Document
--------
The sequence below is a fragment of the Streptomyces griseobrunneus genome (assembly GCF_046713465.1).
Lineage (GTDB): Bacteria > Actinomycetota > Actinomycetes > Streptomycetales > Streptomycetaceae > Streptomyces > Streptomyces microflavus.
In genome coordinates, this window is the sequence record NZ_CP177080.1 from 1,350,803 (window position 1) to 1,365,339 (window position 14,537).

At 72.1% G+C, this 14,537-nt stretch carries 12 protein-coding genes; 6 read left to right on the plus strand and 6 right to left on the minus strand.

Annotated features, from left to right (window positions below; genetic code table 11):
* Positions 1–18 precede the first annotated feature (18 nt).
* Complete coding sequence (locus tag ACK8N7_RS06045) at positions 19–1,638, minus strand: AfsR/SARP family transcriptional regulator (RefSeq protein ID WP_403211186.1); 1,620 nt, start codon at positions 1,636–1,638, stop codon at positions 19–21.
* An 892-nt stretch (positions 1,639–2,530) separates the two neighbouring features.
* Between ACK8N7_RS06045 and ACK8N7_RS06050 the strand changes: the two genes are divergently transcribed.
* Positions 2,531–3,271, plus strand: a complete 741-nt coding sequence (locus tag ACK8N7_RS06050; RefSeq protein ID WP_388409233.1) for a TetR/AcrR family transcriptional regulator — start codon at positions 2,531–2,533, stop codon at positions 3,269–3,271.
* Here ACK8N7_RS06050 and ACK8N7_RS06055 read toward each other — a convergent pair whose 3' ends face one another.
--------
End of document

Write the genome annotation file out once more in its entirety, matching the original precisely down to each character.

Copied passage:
The sequence below is a fragment of the Streptomyces griseobrunneus genome (assembly GCF_046713465.1).
Lineage (GTDB): Bacteria > Actinomycetota > Actinomycetes > Streptomycetales > Streptomycetaceae > Streptomyces > Streptomyces microflavus.
In genome coordinates, this window is the sequence record NZ_CP177080.1 from 1,350,803 (window position 1) to 1,365,339 (window position 14,537).

At 72.1% G+C, this 14,537-nt stretch carries 12 protein-coding genes; 6 read left to right on the plus strand and 6 right to left on the minus strand.

Annotated features, from left to right (window positions below; genetic code table 11):
* Positions 1–18 precede the first annotated feature (18 nt).
* Complete coding sequence (locus tag ACK8N7_RS06045) at positions 19–1,638, minus strand: AfsR/SARP family transcriptional regulator (RefSeq protein ID WP_403211186.1); 1,620 nt, start codon at positions 1,636–1,638, stop codon at positions 19–21.
* An 892-nt stretch (positions 1,639–2,530) separates the two neighbouring features.
* Between ACK8N7_RS06045 and ACK8N7_RS06050 the strand changes: the two genes are divergently transcribed.
* Positions 2,531–3,271, plus strand: a complete 741-nt coding sequence (locus tag ACK8N7_RS06050; RefSeq protein ID WP_388409233.1) for a TetR/AcrR family transcriptional regulator — start codon at positions 2,531–2,533, stop codon at positions 3,269–3,271.
* Here ACK8N7_RS06050 and ACK8N7_RS06055 read toward each other — a convergent pair whose 3' ends face one another.